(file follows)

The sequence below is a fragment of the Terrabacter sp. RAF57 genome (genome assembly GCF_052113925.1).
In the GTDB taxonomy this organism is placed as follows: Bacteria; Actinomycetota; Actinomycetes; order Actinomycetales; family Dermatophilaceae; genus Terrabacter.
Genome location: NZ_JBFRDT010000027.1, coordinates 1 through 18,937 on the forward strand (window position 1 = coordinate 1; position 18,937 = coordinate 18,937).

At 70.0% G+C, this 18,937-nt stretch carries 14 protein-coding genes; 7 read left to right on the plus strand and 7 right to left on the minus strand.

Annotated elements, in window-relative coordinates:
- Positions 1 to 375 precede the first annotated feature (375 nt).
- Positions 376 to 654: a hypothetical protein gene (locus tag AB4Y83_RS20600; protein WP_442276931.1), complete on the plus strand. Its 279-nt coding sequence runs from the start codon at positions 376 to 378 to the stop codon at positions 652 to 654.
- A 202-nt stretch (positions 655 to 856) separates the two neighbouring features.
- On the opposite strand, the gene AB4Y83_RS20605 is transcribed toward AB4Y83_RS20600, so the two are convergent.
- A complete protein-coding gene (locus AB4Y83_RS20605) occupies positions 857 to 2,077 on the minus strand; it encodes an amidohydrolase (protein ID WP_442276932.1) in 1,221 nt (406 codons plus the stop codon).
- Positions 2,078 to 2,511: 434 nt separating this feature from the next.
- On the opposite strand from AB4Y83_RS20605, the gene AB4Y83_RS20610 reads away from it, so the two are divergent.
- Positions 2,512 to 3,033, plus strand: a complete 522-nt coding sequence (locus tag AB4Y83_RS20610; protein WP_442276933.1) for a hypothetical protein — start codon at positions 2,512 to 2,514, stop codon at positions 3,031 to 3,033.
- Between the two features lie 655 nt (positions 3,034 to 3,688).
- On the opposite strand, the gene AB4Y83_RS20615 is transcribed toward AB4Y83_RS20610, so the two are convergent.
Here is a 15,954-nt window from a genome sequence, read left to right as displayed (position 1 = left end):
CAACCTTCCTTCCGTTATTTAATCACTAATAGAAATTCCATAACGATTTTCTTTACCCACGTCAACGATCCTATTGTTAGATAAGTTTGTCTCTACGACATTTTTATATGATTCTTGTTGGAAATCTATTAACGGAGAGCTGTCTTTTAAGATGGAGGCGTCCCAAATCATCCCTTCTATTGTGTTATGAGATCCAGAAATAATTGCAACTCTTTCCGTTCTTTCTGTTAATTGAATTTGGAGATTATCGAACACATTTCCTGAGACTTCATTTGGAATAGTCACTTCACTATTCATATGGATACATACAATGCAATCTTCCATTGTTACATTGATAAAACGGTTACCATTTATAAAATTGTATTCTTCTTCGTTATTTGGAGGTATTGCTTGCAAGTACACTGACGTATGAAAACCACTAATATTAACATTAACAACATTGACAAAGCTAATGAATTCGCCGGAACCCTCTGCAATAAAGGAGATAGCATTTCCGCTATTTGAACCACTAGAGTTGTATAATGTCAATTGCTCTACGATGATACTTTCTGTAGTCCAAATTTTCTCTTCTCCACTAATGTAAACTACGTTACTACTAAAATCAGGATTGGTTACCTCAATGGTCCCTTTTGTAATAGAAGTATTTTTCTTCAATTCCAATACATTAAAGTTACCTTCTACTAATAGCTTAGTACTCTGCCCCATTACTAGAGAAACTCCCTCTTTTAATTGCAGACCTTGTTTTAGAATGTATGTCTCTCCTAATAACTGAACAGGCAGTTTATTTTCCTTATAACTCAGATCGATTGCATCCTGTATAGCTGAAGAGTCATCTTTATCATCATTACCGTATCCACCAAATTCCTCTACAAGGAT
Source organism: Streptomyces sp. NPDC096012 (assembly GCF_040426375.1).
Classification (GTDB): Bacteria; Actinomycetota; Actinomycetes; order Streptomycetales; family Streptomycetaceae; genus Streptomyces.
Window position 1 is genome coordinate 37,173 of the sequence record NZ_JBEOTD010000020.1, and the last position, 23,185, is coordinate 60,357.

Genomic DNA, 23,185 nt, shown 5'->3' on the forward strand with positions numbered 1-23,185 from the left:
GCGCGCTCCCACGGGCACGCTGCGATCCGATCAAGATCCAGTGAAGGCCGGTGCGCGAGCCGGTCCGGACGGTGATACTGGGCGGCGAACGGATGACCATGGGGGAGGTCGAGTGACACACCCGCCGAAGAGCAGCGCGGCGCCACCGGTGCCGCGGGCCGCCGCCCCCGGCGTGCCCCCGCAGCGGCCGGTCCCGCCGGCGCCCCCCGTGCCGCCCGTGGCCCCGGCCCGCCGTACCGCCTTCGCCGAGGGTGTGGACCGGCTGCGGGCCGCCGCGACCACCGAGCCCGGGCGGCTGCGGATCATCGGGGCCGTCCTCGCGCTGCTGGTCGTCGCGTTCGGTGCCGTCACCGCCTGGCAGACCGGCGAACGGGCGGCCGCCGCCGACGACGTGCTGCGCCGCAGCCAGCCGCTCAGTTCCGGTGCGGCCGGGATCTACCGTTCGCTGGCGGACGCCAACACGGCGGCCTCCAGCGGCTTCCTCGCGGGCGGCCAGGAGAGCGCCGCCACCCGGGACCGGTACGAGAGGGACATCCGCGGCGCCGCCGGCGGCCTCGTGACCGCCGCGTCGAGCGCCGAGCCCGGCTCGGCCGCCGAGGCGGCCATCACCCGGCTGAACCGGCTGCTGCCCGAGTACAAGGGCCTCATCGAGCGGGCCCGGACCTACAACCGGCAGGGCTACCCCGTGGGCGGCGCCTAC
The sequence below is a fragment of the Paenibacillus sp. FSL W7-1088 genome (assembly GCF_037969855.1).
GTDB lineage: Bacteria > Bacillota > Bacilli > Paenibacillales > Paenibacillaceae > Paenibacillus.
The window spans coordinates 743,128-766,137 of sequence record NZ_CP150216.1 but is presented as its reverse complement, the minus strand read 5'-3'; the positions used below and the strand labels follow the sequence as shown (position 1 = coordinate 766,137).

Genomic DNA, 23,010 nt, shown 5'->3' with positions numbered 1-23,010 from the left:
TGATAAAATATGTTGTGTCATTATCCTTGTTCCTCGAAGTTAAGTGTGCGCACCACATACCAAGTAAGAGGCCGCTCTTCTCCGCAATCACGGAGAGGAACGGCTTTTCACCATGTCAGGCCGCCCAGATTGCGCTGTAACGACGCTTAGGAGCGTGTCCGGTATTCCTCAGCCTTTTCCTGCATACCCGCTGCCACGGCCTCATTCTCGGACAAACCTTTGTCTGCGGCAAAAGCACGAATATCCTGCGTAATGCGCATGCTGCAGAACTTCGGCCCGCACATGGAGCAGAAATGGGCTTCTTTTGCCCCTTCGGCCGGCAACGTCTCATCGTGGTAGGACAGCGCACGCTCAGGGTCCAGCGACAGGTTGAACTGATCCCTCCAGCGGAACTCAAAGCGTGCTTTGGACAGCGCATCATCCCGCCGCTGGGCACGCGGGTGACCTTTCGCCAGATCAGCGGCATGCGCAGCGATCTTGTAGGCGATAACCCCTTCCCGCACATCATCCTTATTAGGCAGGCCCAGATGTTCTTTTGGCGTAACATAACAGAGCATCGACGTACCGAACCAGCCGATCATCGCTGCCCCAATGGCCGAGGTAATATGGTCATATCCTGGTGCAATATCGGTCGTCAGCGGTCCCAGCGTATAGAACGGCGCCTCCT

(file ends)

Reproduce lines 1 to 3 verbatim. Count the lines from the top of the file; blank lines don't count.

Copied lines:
The sequence below is a fragment of the Terrabacter sp. RAF57 genome (genome assembly GCF_052113925.1).
In the GTDB taxonomy this organism is placed as follows: Bacteria; Actinomycetota; Actinomycetes; order Actinomycetales; family Dermatophilaceae; genus Terrabacter.
Genome location: NZ_JBFRDT010000027.1, coordinates 1 through 18,937 on the forward strand (window position 1 = coordinate 1; position 18,937 = coordinate 18,937).